University - three years of expensive fun
In a study discussing university, "expensive," "fees" and "cost" dominated the conversation, but "fun" remained a reason for over half of students opting to go anyway.In a YouGov and Cambridge University survey of 4,000 people for Pearson, "expensive" had most mentions (775), followed by "fees" (171).
But more than half of those asked why people went to university said "fun" and respondents were still five times as likely to recommend higher education to young people than to not do so.
The survey asked respondents how likely they were to recommend higher education as a career option for young people, on a scale of 0 (not at all likely) to 10 (extremely likely). In total, 69% answered six or above, while 16% answered four or below.
In terms of associations, cost-related words dominated, whereas positive words such as "important" (116 mentions), "opportunities" (107) and "essential" (51) also cropped up relatively frequently. But there was a range of negative associations too, including "elitist" (64) "waste" (77) "lazy" (18), "pointless" (15) and "unnecessary" (14). Alcohol also made an appearance, mentioned six times, together with "drinking" (6), "parties" (13) and "drunks" (5).
And when those questioned were asked for one single word that explained why people chose to enter higher education, more than half - nearly 57% - said "fun". This was far more than for words such as career (5.1%) and "ambition" (4.4%).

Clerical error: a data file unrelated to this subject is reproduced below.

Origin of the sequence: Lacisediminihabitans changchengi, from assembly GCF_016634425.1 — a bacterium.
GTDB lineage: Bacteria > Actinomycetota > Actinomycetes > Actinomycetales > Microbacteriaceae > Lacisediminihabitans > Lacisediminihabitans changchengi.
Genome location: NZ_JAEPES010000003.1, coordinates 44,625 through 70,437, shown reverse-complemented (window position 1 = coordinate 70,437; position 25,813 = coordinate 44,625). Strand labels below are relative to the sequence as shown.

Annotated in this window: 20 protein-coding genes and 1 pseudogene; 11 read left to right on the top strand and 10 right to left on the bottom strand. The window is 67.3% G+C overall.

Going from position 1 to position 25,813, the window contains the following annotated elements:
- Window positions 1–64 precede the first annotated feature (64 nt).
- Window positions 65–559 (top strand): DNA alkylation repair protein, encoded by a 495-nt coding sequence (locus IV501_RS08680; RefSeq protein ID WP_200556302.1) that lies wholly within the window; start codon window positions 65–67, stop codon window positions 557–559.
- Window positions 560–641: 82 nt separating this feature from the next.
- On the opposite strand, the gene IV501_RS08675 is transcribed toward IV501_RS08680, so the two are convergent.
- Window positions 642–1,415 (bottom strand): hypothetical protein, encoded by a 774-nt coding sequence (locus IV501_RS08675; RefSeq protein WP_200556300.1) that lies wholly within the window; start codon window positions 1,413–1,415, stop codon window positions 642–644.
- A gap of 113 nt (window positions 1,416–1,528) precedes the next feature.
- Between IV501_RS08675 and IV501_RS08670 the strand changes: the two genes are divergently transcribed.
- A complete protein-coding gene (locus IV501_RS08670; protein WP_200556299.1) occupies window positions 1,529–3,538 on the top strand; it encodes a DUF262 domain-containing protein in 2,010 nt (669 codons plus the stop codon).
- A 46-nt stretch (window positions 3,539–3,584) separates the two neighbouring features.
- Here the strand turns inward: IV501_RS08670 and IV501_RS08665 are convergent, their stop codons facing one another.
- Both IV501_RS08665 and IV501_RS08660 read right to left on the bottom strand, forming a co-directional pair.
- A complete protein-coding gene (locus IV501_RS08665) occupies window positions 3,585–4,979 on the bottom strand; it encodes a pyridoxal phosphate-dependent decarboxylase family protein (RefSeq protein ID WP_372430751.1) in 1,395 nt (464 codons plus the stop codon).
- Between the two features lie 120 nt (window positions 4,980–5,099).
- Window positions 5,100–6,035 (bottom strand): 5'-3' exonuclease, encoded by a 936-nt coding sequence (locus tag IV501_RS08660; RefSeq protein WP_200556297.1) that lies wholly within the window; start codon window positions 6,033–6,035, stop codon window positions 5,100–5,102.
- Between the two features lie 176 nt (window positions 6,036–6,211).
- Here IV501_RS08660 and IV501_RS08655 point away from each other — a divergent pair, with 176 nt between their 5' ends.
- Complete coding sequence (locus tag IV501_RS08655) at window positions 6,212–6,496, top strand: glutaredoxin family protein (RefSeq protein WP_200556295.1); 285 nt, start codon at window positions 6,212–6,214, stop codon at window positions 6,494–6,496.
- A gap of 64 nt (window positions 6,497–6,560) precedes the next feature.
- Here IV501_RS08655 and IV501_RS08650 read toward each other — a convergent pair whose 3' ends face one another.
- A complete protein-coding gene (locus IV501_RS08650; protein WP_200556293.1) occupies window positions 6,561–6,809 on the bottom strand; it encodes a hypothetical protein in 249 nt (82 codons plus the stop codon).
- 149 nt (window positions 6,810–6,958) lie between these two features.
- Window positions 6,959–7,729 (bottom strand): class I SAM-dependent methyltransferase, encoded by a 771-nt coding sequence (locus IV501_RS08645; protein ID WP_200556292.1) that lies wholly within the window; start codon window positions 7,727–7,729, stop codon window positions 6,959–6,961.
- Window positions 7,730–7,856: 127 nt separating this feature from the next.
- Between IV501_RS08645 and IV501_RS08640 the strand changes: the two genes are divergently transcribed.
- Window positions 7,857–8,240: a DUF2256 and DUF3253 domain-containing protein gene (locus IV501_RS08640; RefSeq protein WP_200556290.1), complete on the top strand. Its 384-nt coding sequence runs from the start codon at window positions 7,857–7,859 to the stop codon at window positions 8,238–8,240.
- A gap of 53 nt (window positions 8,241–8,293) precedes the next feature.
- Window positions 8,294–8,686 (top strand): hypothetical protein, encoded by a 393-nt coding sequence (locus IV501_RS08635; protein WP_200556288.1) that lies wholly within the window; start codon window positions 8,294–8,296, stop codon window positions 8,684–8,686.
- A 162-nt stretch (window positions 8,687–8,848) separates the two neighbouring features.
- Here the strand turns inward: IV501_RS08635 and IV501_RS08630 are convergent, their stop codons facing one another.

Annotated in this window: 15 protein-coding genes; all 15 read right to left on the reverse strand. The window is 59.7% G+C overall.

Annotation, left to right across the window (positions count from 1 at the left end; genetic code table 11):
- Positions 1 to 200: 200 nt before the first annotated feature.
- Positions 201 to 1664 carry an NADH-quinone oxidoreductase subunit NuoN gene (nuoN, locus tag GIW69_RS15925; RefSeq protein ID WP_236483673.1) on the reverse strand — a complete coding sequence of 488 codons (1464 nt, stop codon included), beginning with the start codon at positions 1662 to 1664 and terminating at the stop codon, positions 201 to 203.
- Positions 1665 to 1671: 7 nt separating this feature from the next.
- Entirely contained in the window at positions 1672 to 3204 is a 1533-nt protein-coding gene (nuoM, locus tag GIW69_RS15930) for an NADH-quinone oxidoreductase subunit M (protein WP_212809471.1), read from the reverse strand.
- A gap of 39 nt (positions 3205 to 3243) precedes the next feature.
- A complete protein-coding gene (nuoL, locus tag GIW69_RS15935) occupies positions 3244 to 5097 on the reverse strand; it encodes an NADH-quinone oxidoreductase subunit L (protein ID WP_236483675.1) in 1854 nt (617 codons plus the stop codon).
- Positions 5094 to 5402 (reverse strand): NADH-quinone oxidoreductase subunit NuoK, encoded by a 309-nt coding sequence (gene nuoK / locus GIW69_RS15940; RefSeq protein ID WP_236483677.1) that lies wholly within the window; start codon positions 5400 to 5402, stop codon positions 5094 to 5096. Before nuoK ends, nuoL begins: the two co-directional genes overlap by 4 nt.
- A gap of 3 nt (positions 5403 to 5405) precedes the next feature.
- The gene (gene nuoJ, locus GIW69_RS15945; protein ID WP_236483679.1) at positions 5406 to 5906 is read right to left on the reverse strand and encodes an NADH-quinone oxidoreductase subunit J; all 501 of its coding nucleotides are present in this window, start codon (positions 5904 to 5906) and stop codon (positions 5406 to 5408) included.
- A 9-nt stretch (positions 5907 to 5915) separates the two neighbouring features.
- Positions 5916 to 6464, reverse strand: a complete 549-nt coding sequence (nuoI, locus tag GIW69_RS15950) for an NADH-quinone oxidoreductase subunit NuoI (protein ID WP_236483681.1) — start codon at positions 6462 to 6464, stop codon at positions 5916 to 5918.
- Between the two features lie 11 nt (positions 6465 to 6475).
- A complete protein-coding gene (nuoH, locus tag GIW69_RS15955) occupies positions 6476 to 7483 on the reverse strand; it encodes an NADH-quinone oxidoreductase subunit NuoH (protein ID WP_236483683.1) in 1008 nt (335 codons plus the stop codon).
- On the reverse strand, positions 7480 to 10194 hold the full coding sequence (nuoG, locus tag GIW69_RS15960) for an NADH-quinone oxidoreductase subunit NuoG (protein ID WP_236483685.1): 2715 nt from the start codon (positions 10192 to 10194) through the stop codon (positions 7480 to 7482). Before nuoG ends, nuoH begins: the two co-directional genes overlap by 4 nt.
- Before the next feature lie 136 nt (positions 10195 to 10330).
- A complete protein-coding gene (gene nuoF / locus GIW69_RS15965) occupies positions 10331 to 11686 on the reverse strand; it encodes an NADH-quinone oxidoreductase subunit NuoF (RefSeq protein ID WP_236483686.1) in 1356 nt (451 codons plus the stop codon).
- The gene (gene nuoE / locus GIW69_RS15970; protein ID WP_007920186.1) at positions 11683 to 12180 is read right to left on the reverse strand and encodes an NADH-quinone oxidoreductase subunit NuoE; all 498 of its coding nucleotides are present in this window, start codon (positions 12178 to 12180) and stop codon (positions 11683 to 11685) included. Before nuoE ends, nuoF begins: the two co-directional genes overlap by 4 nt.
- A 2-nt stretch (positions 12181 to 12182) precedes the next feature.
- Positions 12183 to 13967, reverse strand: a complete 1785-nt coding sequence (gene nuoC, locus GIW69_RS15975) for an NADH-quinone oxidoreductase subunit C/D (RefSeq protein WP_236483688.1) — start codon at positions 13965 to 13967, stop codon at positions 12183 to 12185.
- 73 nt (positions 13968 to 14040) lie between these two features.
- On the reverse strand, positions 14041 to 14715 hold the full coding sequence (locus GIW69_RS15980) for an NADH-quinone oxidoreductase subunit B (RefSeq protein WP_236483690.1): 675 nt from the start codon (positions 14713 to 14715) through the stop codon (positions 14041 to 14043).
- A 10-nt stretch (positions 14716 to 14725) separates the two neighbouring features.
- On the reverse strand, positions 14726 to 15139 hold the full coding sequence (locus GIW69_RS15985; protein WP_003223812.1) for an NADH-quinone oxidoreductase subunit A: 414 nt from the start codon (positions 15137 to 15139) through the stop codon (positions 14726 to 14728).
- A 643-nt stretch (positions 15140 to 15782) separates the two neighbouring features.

As the government desperately tries to reassure students that they shouldn't be put off studying at university when fees rise next year, a spokesman for the Department of Business, Innovation and Skills told BBC News a degree was an "excellent investment".
"Most students will not pay upfront costs, there will be more financial support for those from disadvantaged families and everyone will make lower loan repayments than they do now once they are in well paid work. It is important that no-one is put off applying to university because they do not understand the new system," the spokesman added.
But Liam Burns, president of the National Union of Students, said: "When it is younger generations and those from poorer backgrounds who are less likely to recommend higher education, we really are in trouble.
"There are of course many factors that will influence a potential student's perception of higher education but I would hardly be surprised if the government's chaotic policy of trebling tuition fees isn't a significant one."